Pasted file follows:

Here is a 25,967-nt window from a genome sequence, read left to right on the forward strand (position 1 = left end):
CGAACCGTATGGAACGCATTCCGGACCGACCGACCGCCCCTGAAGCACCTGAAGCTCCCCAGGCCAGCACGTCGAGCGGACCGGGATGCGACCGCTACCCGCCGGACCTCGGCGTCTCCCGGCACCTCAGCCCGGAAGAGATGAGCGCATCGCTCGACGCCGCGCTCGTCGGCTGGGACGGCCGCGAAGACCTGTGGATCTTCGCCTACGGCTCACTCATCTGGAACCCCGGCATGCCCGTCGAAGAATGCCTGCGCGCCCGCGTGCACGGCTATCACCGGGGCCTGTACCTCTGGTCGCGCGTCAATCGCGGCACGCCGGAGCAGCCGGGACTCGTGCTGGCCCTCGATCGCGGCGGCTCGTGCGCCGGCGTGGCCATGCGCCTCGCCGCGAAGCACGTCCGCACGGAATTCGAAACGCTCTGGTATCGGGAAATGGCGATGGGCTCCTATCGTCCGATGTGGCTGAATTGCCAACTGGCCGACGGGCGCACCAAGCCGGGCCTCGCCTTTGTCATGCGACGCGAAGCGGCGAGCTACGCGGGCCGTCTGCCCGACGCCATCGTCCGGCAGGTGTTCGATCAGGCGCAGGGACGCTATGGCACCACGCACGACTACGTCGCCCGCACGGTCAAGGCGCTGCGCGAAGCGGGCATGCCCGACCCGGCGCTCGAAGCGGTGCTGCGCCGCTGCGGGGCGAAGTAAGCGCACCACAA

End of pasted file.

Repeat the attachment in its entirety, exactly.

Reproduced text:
Here is a 25,967-nt window from a genome sequence, read left to right on the forward strand (position 1 = left end):
CGAACCGTATGGAACGCATTCCGGACCGACCGACCGCCCCTGAAGCACCTGAAGCTCCCCAGGCCAGCACGTCGAGCGGACCGGGATGCGACCGCTACCCGCCGGACCTCGGCGTCTCCCGGCACCTCAGCCCGGAAGAGATGAGCGCATCGCTCGACGCCGCGCTCGTCGGCTGGGACGGCCGCGAAGACCTGTGGATCTTCGCCTACGGCTCACTCATCTGGAACCCCGGCATGCCCGTCGAAGAATGCCTGCGCGCCCGCGTGCACGGCTATCACCGGGGCCTGTACCTCTGGTCGCGCGTCAATCGCGGCACGCCGGAGCAGCCGGGACTCGTGCTGGCCCTCGATCGCGGCGGCTCGTGCGCCGGCGTGGCCATGCGCCTCGCCGCGAAGCACGTCCGCACGGAATTCGAAACGCTCTGGTATCGGGAAATGGCGATGGGCTCCTATCGTCCGATGTGGCTGAATTGCCAACTGGCCGACGGGCGCACCAAGCCGGGCCTCGCCTTTGTCATGCGACGCGAAGCGGCGAGCTACGCGGGCCGTCTGCCCGACGCCATCGTCCGGCAGGTGTTCGATCAGGCGCAGGGACGCTATGGCACCACGCACGACTACGTCGCCCGCACGGTCAAGGCGCTGCGCGAAGCGGGCATGCCCGACCCGGCGCTCGAAGCGGTGCTGCGCCGCTGCGGGGCGAAGTAAGCGCACCACAA